Voters in five northeastern states will vote on Tuesday in primary elections in Delaware, Massachusetts, New Hampshire, New York and Rhode Island.

Voters in Massachusetts, New Hampshire, New York and Rhode Island will decide who will be on the gubernatorial ticket for the November elections, and there are races for House and Senate seats in the five states.

Governors in Massachusetts and Rhode Island are not seeking re-election.

The top contenders according to polls in Massachusetts are state Attorney General Martha Coakley and state Treasurer Steven Grossman, both Democrats, and a Republican businessman, Charlie Baker.  

Coakley has just petitioned the Supreme Court to make a decision about the constitutionality of same sex marriage one way or the other.

Rhode Island has a crowded race with five gubernatorial candidates, including Democrats state Treasurer Gina Raimondo and Providence Mayor Angel Taveras, the city's first Latino mayor, as well as Republicans Cranston Mayor Allan Fung and software executive Ken Block.

New Hampshire voters will face two Republican primaries, including picking from a field including former Massachusetts Senator Scott Brown to run against incumbent Democratic Senator Jeanne Shaheen, and between businessman Walt Havenstein and Tea Party activist Andrew Hemingway to take on Governor Maggie Hassan.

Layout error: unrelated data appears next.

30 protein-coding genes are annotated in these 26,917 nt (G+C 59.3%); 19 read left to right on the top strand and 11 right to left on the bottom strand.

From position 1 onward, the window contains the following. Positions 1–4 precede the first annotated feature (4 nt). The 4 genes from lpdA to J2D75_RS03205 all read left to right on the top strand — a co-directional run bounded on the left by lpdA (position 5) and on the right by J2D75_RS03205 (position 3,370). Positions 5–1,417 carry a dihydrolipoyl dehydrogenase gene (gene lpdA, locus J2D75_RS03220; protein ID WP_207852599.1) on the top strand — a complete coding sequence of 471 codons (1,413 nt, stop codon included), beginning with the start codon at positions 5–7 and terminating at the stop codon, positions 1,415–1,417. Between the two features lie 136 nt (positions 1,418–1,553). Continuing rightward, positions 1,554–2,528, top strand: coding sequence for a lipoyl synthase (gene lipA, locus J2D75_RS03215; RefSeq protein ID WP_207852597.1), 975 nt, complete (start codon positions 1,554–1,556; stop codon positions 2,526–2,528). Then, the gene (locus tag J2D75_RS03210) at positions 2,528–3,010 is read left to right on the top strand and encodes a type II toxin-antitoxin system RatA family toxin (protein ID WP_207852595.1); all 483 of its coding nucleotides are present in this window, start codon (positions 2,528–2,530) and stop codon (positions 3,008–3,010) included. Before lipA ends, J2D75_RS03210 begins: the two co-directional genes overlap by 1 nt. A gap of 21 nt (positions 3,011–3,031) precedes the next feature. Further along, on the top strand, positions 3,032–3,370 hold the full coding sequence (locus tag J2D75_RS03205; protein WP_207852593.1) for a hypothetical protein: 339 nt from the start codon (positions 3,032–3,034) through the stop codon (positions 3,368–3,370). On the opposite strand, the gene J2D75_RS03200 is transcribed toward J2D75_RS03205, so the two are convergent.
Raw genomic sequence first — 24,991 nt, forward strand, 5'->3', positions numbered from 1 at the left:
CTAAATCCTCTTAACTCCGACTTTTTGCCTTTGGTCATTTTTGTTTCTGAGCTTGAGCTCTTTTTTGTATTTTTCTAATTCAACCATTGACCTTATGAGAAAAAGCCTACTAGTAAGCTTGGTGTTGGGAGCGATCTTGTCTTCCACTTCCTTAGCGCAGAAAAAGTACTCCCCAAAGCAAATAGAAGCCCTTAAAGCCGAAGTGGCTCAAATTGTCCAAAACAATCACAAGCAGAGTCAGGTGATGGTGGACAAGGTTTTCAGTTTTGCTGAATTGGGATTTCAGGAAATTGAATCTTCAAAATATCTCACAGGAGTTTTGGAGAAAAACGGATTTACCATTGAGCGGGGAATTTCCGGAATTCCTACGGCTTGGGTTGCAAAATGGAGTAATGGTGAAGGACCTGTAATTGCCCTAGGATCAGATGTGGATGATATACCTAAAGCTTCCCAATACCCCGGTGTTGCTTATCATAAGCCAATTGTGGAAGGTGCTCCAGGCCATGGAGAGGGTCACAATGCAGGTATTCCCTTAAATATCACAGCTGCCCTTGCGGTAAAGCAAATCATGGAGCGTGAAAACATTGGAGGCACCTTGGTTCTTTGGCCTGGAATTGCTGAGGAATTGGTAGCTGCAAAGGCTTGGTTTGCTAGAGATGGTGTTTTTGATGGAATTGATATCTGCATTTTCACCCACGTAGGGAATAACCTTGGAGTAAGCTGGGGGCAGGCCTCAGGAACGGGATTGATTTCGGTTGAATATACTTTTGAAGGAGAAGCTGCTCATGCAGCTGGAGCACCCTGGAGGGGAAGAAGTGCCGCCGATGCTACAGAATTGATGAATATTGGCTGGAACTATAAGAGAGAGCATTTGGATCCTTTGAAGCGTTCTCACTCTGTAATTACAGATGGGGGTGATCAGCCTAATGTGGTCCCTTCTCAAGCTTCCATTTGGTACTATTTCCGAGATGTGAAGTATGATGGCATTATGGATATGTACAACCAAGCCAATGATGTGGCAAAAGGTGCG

Delaware voters also face a Republican Senate primary, with businessmen Carl Smink and Kevin Wade looking to take on Democratic Senator Chris Coons in November.

In New York, sitting Democratic Governor Andrew Cuomo faces a long-shot primary challenge in left-leaning political neophyte Zephyr Teachout, a Fordham University law professor and former Occupy Wall Street activist. The New York Times is not supporting Cuomo after running a damaging story about his interference with the ethic's commission -- the Moreland Commission which he established and then dismantled rapidly after it appeared they were asking questions about some of his political contributors.

Cuomo has done his best to ignore his primary rival.  His aids blocked her approaching him at a Labor Day rally. "Experience matters," he said in a campaign appearance on Monday.

Also running in the NY gubernatorial race is comedian Randy Credico, who supports raising minimum the wage to $15, legalizing marijuana, racial justice, taxing Wall Street, free SUNY and CUNY tuition and reducing MTA subway and bus fares.

There is one primary election left -- Louisiana on Nov. 4th